John K Clark (johnkc@well.com)
Tue, 17 Jun 1997 22:48:05 -0700 (PDT)


On Tue, 17 Jun 1997 Brent Allsop <allsop@swttools.fc.hp.com> Wrote:

>intelligence doesn't really produce consciousness.

You're free to believe me or not, but I know for a fact that I'm conscious,
I also know that Evolution produced me, and I know that Evolution is only
interested in results, in behavior, so it's easy to see why it came up with
intelligence, but there is a mystery here. Why am I conscious?

>I'm sure some animals and insects aren't conscious like we are.

I still don't understand why you say "conscious like we are" instead of
"conscious like I am". Anyway, you think insects aren't very conscious,
I agree because they don't act very intelligent, but if you're correct and
behavior tells you nothing about consciousness then there is no reason they
couldn't be conscious, rocks too for that matter, or a cadaver.

>There are machines now that can pass, at least limited, Turring

Limited Turing Tests are a mockery, they insult Turing's original idea.

>Soon they will be completely unlimited and in distinguishable.

If so then soon they will be completely conscious.

>What would you think of these computers when they try to answer the
>question: "What is blue like?"

They probably couldn't give a very good answer to that question, but then,
I can't either.

>>My present consciousness was also influenced by the experiences I
>>had in my life up to now, and every bit of it came to me through my
>>senses and they can be represented digitally also.


No!? What do you mean "No"? The image you're looking at this instant is a
digital one created by your computer, when you listen to a CD it is a digital
sound. Does your entire argument hinge on the impossibility of doing the
same thing with smell, taste and touch?

>We know that neural firing is not physically anything like light
>reflecting off of a surface.

True, and we know that the digital electrical signal produced by a CCD
television camera is not physically anything like light reflecting off of a
surface, and we know that neural firing is not physically anything like the
quale of seeing a color. In other words, the physical nature of the objects
processing the information, neurons or transistors, has no effect on the
subjective experience.

>We simply abstractly know that if we feel a red sensation then 700nm
>light is being reflected. Knowing this doesn't imply that the two
>phenomenon are anything like each other. The actual nature of the
>red quale, or what it is like, did not come to you through your
>senses. Your brain simply used these phenomenal qualities to
>represent the abstract information it was getting about the world.

That is certainly true, we have no idea what the ultimate reality is, but I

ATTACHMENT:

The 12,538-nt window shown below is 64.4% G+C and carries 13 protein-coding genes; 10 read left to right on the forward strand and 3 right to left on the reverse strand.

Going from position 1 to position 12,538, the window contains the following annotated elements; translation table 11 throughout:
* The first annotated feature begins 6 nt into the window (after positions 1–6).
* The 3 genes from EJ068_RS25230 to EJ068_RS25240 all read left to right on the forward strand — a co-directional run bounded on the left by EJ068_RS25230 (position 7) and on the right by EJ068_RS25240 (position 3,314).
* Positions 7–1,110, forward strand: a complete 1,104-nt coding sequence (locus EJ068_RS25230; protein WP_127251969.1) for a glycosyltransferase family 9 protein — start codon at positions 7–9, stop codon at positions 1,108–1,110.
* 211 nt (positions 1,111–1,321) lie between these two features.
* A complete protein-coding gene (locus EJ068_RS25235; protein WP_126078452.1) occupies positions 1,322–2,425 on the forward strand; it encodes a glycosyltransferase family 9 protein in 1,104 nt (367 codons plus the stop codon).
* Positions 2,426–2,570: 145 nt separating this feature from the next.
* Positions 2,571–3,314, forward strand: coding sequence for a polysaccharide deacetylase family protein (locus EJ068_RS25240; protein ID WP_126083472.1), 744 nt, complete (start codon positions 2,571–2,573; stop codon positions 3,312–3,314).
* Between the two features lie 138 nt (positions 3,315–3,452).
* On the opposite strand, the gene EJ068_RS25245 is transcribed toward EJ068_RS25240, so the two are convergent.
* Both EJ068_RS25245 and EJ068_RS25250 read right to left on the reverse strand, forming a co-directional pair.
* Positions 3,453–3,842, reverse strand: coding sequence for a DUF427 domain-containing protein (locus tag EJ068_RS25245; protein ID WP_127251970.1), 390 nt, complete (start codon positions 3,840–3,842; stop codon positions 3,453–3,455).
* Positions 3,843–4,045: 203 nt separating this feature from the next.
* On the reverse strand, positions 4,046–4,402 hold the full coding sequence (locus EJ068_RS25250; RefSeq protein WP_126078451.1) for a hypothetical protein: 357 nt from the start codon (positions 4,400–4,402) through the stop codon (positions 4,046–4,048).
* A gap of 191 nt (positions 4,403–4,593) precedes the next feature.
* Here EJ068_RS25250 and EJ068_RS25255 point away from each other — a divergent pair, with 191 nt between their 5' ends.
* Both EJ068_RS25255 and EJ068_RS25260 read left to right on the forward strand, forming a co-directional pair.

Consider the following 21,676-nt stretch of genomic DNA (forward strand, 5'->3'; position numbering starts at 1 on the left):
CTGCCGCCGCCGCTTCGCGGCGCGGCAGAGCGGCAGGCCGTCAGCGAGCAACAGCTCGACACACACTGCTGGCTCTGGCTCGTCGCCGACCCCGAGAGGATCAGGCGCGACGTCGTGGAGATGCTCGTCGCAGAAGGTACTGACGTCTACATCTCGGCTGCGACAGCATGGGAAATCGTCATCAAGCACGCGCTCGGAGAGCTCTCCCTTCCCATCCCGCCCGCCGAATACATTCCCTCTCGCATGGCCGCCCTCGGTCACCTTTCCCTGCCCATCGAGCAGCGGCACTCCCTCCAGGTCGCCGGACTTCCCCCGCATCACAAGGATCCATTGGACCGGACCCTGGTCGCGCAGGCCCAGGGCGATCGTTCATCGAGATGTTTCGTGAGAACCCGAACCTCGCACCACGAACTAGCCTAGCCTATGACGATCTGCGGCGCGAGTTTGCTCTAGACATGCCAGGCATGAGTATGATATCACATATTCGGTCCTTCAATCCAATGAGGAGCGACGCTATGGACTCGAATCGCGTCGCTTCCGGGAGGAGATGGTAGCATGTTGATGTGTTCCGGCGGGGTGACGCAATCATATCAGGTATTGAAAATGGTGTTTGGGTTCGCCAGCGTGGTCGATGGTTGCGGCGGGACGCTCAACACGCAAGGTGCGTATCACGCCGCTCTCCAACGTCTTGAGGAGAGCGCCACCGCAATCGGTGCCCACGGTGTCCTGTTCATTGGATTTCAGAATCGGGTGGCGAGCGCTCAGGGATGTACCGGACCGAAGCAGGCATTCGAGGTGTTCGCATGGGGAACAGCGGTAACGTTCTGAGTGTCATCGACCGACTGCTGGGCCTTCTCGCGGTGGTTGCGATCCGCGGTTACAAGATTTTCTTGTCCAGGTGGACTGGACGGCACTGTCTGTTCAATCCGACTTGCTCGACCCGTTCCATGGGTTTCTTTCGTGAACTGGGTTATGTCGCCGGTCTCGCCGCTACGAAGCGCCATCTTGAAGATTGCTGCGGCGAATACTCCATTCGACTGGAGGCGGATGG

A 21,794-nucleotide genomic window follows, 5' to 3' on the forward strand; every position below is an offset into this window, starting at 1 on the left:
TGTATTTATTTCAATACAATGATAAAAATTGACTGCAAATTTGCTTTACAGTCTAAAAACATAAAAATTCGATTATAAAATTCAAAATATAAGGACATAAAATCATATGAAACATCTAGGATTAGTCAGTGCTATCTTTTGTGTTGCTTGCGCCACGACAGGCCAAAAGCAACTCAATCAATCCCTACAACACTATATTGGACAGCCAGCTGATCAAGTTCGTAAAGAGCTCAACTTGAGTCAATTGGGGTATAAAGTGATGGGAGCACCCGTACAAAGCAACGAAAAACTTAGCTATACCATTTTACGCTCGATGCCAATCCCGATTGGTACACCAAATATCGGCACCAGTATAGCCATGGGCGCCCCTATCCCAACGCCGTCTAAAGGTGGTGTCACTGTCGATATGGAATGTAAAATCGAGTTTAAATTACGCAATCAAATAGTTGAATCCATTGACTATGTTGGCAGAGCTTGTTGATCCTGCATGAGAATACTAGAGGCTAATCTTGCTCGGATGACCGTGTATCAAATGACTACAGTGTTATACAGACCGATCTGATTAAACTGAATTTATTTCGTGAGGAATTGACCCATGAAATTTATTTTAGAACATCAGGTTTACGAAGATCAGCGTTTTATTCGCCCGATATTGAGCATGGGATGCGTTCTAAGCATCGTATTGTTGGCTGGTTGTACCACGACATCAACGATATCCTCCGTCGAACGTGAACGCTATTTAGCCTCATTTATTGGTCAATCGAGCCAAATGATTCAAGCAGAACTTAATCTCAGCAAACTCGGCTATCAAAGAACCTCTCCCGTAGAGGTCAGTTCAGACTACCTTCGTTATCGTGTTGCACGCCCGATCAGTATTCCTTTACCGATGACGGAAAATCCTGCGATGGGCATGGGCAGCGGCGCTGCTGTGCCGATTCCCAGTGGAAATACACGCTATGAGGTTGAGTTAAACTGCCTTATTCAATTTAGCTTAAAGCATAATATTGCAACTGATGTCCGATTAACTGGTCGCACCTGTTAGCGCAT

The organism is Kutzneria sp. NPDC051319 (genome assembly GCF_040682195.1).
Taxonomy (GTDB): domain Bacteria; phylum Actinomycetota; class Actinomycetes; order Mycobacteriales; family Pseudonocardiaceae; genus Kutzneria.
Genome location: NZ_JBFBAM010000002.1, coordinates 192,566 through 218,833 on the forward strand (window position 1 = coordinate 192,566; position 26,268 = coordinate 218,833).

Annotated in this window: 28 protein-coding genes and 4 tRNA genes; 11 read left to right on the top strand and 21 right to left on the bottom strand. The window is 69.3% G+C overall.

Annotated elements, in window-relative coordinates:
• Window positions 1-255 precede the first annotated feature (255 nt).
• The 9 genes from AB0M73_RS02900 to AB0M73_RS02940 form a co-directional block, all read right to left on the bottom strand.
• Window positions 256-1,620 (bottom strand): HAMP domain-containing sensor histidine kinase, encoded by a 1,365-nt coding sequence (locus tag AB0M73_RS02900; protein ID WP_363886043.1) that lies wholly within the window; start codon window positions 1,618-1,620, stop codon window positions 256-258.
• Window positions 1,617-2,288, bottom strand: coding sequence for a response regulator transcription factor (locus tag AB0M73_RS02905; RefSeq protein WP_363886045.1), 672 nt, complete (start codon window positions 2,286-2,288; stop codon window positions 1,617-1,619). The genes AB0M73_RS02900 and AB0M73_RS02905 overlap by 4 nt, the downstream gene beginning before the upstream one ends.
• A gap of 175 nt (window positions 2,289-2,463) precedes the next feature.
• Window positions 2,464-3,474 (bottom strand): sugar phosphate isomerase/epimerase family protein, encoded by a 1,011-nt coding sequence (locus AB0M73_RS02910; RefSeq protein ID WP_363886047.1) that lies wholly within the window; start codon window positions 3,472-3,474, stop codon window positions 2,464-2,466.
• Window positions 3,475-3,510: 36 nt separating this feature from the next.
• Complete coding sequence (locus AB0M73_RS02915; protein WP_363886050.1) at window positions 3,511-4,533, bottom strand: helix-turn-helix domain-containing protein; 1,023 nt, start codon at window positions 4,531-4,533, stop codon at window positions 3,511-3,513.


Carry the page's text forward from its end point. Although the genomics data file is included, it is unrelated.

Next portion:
don't see how that helps your argument that only meat can be conscious.

>>The important thing is the way the matter is organized and the name
>>for that is information.

>But there is more than just this!

What is the difference between you and me? You agree that one atom is
identical to another so that can't be it, if it's not the way those atoms are
organized either then the holly rollers must be right and we have a
traditional religious soul. If I thought that I'd throw away my science books
and buy a saffron robe.

>I know that the sensation I get from looking at a fire red mustang
>is very different from what I experience when I try to remember that
>red. With my eyes closed I can't normally experience this red
>sensation, unless I am dreaming. I know the difference between
>these two representations and I did not find out this difference
>information from my senses.

Of course you used your senses, otherwise you wouldn't know what red "looked"
like in the first place and so discover that your color memory is faulty.

>Some day you will be able to configure a part of your brain to
>reproduce the same conscious phenomenon that is going on in my brain
>because of our scientific physical understanding of the processes
>that we will discover. You will then know precisely what it is like
>for me to experience something.

Then "I" will know precisely what it is like for part of my brain to be
configured like part of your brain. "I" would still not know what it's like
to be you unless the part grew until it included the entire brain, and even
then "I" wouldn't know because "I" would no longer exist.

>if you use different stuff to represent or model the same
>information or process, though it may abstractly model you, it will